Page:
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Beacon Senior News

Twenty years later: How Americans processed the September 11 attacks

Aug 23, 2021 12:28PM ● By Lauren Berg
New York City 9/11 Memorial lights

As a New Yorker, the attacks of September 11, 2001, literally hit home. 

In the days following, the stories of friends, acquaintances and third-party accounts circulated in our communities. A classmate whose uncle, a New York City firefighter, happened to be sick the day of the attack and stayed home. The punctual businessman who uncharacteristically missed his train, or the World Trade Center worker who forgot something and left the building. There were people who were bumped off or missed those fatal flights in moments of serendipitous luck. 

It’s tempting to suggest that divine intervention saved those individuals, but there were too many stories of those who didn’t make it to believe those victims were somehow less blessed.

The tragedy left scars not just in New York, but also around the country, with a plane crashing into the Pentagon and a field in Pennsylvania. And while it was easy to feel sadness at the nearly 3,000 lives lost, anger and hatred toward the 19 terrorists involved, or fear for yourself and your family about future attacks, that day also exemplified the courage of our country’s citizens.

When we remember the September 11 attacks, we remember the passengers on United Airlines Flight 93 and their heroic resistance to the hijackers, which possibly prevented an attack on the White House. We remember the law enforcement, firefighters and other public servants who saved lives, even at risk to their own. We remember the support of our neighbors and friends and the shared conviction that America is a place worth protecting.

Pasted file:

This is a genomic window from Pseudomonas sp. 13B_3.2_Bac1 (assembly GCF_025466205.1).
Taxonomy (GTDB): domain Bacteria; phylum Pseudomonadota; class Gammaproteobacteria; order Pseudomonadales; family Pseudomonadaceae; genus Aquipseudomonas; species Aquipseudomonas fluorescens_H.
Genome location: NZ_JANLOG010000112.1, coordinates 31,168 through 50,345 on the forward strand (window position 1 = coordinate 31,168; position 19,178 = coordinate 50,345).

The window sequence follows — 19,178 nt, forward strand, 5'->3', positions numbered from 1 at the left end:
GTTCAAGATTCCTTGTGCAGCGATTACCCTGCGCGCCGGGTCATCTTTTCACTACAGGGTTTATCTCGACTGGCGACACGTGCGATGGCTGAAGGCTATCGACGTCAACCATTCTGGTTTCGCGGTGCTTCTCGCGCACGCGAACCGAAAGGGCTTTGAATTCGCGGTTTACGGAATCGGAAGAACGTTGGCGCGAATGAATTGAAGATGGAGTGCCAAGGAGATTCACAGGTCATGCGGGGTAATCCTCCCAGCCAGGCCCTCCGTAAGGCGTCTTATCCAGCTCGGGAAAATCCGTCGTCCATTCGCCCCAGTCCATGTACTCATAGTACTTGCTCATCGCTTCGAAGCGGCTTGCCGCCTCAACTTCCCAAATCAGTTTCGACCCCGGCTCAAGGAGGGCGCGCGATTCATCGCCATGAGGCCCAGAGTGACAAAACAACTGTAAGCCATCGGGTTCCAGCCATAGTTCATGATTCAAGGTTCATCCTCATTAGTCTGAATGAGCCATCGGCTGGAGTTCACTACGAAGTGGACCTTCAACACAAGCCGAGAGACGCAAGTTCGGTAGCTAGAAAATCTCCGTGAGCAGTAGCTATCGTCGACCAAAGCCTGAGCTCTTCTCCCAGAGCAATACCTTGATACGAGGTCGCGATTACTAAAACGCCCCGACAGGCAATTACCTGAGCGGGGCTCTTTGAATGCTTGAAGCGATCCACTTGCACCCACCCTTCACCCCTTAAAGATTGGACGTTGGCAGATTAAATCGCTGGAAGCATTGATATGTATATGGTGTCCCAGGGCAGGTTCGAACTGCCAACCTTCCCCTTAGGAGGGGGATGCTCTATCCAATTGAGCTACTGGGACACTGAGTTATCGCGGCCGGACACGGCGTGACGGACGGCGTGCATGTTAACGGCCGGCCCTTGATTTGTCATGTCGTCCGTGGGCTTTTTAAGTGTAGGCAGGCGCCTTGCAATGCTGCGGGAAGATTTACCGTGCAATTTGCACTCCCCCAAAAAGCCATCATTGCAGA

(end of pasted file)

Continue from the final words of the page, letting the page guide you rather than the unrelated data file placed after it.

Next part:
It wasn’t just Americans who were united by the tragedy. A few months later, I attended a show in Canada, where the performers addressed the 9/11 attacks at the end of the program and brought out an American flag. Dressed in red, white and blue, they sang “God Bless America.”

Some people look at events like 9/11 and see everything that is wrong with the world: war, terror, pain and suffering. But I see the way everyday citizens reacted to one of the most trying, difficult days of their life. The number of people who stepped up as heroes gives me hope. For those who made the ultimate sacrifice, their names are forever etched into the black stone surrounding the 9/11 Memorial’s infinity pools, built where the towers once stood. 

At the 9/11 Memorial Park in New York, you’ll also find the “Survivor Tree”—a pear tree that was severely damaged and burned at Ground Zero and nursed back to health. Each year, the 9/11 Memorial gives seedlings from the Survivor Tree to three communities that have endured tragedy in recent years.

In sharing this country we call home, let’s not forget that we have the ability to become heroes in the face of great hardship. Call me optimistic, but I’d hope that if we had been there, both you and I would have stepped up and helped those that needed us. 

Twenty years later, when I remember 9/11, I remember that even on the worst day of our lives, we can become something greater.


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